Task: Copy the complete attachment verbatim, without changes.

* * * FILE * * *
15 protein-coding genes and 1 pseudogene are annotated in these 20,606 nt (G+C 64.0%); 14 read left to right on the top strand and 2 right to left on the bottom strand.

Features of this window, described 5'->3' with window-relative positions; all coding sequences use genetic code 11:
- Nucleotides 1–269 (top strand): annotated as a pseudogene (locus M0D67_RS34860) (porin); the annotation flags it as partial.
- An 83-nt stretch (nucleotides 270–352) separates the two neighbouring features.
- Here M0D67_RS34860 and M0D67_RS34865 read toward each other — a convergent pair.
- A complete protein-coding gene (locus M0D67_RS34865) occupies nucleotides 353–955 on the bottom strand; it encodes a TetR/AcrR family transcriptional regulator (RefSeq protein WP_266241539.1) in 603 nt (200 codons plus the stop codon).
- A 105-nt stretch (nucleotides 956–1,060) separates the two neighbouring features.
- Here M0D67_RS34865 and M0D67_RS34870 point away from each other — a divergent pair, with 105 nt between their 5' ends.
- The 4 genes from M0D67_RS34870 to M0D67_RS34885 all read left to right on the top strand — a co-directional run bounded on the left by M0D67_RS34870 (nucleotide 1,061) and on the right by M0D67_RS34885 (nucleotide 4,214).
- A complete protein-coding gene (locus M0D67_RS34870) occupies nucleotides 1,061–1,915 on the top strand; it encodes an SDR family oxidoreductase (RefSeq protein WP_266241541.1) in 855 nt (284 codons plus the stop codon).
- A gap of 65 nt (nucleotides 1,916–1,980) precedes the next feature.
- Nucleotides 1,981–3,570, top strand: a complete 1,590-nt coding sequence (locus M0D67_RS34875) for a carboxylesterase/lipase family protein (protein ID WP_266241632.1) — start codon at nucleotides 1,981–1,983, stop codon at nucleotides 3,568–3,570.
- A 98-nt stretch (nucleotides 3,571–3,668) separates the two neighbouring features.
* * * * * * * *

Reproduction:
15 protein-coding genes and 1 pseudogene are annotated in these 20,606 nt (G+C 64.0%); 14 read left to right on the top strand and 2 right to left on the bottom strand.

Features of this window, described 5'->3' with window-relative positions; all coding sequences use genetic code 11:
- Nucleotides 1–269 (top strand): annotated as a pseudogene (locus M0D67_RS34860) (porin); the annotation flags it as partial.
- An 83-nt stretch (nucleotides 270–352) separates the two neighbouring features.
- Here M0D67_RS34860 and M0D67_RS34865 read toward each other — a convergent pair.
- A complete protein-coding gene (locus M0D67_RS34865) occupies nucleotides 353–955 on the bottom strand; it encodes a TetR/AcrR family transcriptional regulator (RefSeq protein WP_266241539.1) in 603 nt (200 codons plus the stop codon).
- A 105-nt stretch (nucleotides 956–1,060) separates the two neighbouring features.
- Here M0D67_RS34865 and M0D67_RS34870 point away from each other — a divergent pair, with 105 nt between their 5' ends.
- The 4 genes from M0D67_RS34870 to M0D67_RS34885 all read left to right on the top strand — a co-directional run bounded on the left by M0D67_RS34870 (nucleotide 1,061) and on the right by M0D67_RS34885 (nucleotide 4,214).
- A complete protein-coding gene (locus M0D67_RS34870) occupies nucleotides 1,061–1,915 on the top strand; it encodes an SDR family oxidoreductase (RefSeq protein WP_266241541.1) in 855 nt (284 codons plus the stop codon).
- A gap of 65 nt (nucleotides 1,916–1,980) precedes the next feature.
- Nucleotides 1,981–3,570, top strand: a complete 1,590-nt coding sequence (locus M0D67_RS34875) for a carboxylesterase/lipase family protein (protein ID WP_266241632.1) — start codon at nucleotides 1,981–1,983, stop codon at nucleotides 3,568–3,570.
- A 98-nt stretch (nucleotides 3,571–3,668) separates the two neighbouring features.